Academia brings with it a peculiar unfreedom. It’s the cost of entry. The freedom-benefits of academia are well known – the formal right to free speech and exploration of ideas, protection against censorship, the ability to manage one’s time, and the distance from economic necessity enjoyed by tenured academics – impede novel and creative thought through the disciplinary and practical demands of scholastic life. Citation, reference, knowing ‘the literature’ and – more importantly – using citation and reference to demonstrate one’s knowledge of the literature. In academia, one cannot refer to a ‘little other’ without assuring the reader that Lacan is familiar, accounted for and put into an appropriately hierarchical relationship with what needs to now be said. One cannot describe essay aphorisms without bogging down in discussions of Nietzsche and Adorno.
I’m stuck in an algorithm loop of internet articles circulating around questions of attention span, concentration, productivity, mindfulness and, of course technology as the day’s greatest blessing and curse. I’m in the loop because the questions resonate. I return to the algorithm and the algorithm returns me to resonance. The loop is interesting in a passing and superficial way, but intrinsically partial.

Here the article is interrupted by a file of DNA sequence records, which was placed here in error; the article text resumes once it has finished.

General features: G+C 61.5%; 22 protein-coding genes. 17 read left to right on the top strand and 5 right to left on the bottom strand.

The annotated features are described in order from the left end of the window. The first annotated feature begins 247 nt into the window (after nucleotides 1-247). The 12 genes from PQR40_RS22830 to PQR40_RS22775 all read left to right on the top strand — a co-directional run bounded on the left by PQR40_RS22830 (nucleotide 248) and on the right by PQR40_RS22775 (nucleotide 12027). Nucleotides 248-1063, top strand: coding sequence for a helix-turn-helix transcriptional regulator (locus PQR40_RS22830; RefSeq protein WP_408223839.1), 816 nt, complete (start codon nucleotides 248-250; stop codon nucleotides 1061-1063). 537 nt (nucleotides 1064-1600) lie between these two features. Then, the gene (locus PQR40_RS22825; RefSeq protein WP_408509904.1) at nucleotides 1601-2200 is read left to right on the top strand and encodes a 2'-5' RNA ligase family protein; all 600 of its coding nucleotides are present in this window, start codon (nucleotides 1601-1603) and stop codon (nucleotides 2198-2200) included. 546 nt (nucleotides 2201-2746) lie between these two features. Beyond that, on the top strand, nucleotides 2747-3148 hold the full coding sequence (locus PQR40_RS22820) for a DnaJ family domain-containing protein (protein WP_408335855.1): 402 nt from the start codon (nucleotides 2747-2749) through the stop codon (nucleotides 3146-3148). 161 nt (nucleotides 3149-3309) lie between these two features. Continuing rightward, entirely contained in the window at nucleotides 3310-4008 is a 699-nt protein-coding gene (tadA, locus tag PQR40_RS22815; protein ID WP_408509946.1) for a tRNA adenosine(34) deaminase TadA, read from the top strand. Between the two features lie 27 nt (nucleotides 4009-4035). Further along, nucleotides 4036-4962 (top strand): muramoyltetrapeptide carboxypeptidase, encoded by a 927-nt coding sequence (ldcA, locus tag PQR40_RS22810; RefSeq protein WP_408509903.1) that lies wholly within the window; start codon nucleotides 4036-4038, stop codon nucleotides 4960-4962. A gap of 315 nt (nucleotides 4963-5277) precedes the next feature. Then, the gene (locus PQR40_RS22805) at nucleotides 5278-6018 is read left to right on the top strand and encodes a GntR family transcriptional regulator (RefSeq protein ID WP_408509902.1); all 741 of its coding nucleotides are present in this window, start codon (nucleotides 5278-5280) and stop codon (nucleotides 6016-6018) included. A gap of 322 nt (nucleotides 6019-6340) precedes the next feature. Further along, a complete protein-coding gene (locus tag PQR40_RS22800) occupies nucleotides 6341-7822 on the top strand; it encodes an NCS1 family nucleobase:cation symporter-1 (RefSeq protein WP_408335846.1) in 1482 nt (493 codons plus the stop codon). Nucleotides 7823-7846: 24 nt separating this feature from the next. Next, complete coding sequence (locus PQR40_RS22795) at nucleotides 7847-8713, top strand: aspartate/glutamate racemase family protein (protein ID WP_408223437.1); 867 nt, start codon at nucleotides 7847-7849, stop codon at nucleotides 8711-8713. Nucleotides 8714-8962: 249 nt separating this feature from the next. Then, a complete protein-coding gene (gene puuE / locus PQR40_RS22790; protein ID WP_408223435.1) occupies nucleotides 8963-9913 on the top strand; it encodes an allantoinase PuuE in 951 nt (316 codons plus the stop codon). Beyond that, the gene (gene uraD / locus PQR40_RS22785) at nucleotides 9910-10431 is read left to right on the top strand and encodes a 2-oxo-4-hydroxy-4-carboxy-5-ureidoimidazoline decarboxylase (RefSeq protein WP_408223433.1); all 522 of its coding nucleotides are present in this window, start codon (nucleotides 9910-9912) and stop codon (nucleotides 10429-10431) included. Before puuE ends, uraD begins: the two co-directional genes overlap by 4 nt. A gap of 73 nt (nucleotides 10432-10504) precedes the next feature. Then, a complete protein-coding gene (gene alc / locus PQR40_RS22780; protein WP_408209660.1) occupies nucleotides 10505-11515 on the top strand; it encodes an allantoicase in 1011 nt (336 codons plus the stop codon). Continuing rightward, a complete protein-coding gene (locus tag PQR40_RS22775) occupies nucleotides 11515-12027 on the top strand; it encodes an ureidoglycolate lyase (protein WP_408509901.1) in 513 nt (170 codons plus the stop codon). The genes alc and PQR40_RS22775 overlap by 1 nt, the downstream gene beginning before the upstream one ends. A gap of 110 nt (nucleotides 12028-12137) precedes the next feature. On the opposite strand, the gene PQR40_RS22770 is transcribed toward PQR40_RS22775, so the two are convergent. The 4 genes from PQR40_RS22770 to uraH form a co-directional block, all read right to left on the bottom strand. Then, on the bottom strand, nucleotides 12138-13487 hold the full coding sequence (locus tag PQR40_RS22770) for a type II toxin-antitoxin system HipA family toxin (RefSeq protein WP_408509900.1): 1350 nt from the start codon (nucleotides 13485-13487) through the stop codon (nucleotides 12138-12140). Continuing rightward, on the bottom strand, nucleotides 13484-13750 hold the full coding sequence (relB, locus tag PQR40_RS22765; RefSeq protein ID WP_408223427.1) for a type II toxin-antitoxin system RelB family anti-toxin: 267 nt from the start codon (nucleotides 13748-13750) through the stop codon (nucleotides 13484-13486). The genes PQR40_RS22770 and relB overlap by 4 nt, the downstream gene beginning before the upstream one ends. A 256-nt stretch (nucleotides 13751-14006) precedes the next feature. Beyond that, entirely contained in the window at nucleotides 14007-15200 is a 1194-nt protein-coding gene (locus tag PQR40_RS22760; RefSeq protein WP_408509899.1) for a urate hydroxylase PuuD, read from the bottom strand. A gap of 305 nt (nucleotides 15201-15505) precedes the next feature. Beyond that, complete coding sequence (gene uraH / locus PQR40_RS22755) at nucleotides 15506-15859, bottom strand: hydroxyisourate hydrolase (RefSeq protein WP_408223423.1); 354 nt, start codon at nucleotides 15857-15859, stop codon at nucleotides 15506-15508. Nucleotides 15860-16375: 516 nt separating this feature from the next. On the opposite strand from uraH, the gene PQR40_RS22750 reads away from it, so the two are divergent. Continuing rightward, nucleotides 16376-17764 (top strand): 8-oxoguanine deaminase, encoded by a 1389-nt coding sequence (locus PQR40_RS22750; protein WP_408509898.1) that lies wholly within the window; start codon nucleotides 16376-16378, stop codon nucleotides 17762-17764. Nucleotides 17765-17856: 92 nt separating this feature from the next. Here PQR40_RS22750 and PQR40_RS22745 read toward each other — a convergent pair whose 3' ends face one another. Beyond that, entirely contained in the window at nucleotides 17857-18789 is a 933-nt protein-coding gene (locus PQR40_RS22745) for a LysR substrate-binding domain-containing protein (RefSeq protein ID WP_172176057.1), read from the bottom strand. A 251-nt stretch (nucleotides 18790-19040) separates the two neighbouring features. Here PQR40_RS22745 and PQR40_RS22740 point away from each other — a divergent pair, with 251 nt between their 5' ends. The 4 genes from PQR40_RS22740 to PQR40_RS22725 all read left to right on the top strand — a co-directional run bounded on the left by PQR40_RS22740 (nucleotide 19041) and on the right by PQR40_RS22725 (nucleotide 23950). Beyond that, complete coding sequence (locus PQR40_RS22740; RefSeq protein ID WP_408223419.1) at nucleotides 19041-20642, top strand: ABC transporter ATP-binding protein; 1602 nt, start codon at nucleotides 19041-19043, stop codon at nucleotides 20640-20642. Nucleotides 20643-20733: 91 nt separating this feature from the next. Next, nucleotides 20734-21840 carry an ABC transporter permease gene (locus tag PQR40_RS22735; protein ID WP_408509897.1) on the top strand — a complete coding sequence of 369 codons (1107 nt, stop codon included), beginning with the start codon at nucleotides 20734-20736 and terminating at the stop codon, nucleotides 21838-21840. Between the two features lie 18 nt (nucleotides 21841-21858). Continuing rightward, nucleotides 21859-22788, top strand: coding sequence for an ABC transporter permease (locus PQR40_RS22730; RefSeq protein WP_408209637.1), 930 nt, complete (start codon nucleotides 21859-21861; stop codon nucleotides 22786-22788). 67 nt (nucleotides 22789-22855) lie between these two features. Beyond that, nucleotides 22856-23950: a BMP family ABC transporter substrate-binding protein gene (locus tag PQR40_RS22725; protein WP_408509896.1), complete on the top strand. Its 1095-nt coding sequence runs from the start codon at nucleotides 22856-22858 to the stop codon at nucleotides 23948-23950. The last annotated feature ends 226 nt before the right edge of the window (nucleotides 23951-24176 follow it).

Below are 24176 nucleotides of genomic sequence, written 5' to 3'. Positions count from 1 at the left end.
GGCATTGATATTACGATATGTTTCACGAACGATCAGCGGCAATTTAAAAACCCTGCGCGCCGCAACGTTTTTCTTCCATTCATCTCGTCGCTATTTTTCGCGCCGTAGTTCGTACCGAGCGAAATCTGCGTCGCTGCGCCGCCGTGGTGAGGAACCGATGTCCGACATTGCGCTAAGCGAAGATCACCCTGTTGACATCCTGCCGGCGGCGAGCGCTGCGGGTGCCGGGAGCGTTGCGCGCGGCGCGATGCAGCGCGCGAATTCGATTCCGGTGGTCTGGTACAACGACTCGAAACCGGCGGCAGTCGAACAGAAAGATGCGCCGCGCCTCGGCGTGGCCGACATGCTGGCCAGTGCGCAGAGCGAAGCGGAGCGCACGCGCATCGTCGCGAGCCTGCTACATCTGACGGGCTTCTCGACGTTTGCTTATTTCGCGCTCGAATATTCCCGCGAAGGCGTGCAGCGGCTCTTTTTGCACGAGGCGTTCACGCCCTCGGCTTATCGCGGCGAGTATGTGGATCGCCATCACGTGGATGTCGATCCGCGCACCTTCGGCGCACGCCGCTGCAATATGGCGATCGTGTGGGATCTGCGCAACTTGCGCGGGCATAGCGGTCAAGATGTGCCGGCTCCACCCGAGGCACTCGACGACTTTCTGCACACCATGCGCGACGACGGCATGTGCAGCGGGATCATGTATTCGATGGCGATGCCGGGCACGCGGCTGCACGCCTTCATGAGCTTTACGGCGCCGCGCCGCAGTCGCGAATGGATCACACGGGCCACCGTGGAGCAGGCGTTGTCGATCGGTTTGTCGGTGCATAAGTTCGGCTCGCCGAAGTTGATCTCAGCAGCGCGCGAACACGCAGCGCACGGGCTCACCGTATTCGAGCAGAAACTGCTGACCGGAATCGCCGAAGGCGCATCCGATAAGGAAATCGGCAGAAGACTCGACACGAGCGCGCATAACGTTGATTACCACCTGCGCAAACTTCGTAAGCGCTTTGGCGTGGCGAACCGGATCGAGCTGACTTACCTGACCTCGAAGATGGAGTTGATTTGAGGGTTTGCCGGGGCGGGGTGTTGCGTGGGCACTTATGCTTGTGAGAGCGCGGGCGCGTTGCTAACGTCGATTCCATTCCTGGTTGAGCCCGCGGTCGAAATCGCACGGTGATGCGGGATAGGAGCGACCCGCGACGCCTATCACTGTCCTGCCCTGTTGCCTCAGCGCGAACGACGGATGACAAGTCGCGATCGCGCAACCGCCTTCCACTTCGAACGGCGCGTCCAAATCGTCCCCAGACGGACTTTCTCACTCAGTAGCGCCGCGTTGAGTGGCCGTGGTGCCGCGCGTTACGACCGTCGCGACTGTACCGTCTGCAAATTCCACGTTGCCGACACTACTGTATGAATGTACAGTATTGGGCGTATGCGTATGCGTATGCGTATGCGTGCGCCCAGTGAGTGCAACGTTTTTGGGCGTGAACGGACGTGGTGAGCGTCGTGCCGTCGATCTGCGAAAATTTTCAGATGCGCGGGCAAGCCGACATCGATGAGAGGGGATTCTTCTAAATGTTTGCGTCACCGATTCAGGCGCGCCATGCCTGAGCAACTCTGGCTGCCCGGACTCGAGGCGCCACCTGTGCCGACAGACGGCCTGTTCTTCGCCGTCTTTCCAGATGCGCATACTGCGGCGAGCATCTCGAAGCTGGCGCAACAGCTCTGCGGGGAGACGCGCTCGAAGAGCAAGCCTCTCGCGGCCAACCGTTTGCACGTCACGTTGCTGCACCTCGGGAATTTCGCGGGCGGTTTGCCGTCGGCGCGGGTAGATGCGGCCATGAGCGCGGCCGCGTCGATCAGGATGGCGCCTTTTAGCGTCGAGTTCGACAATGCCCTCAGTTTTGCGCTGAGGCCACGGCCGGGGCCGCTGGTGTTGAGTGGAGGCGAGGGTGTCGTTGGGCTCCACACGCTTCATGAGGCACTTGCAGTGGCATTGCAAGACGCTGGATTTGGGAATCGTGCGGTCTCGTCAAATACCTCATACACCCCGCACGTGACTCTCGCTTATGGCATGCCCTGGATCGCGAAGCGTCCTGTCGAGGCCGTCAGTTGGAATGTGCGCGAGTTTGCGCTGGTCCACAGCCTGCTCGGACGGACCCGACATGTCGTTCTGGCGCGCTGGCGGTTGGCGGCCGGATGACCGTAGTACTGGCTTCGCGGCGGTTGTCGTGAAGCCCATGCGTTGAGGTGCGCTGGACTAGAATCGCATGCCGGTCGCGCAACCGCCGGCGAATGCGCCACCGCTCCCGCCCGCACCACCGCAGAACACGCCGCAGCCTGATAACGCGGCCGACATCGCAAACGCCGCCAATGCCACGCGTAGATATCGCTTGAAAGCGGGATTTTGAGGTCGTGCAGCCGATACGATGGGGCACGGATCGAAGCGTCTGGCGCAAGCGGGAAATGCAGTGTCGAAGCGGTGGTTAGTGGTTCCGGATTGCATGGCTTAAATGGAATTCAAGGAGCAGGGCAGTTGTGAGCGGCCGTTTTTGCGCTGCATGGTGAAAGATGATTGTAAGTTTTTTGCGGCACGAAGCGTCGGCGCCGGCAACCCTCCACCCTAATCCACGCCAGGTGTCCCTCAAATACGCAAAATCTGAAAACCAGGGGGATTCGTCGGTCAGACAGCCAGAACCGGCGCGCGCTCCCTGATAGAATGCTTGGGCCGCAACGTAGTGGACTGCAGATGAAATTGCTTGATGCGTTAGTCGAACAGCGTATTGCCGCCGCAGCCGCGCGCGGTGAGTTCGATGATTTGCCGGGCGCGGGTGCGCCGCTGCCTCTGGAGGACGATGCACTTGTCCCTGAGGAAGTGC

There is nonetheless an opportunity for critique. The argument common to most of these combinations of pop science and cultural critique is that technology is damaging to some part of our humanity: usually our creativity, our patience, our kindness. Always our productivity. In this loop, meaningfulness is connected to accomplishment, preferably in your job-cum-career.
For those who take the social seriously, claims about the impact of tech on humanity have an obvious appeal. Humanity, whatever that is, is shaped by materiality, including technology. The material world is expressed in and through culture and structures the relations through which individual and collective subjectivities emerge. When materiality changes – through tech or revolution – then then so does our humanity. Nonetheless, these arguments inevitably carry a subterranean “kids these days…” undertone. In my day – or, more likely, in my grandfather’s day and my grandmother’s kitchen – we moved slowly, related slowly, focused carefully and took time to create meaningful lives.
Empirically, the problem is a lack of comparative psychological data. Epistemologically, the problem is poor research design: without a universal conception of what the experience of meaningfully living is, we cannot even conceptualize the shape of the comparative psychological data we lack. Ethically, there are no grounds for a universal conception of what constitutes living meaningfully.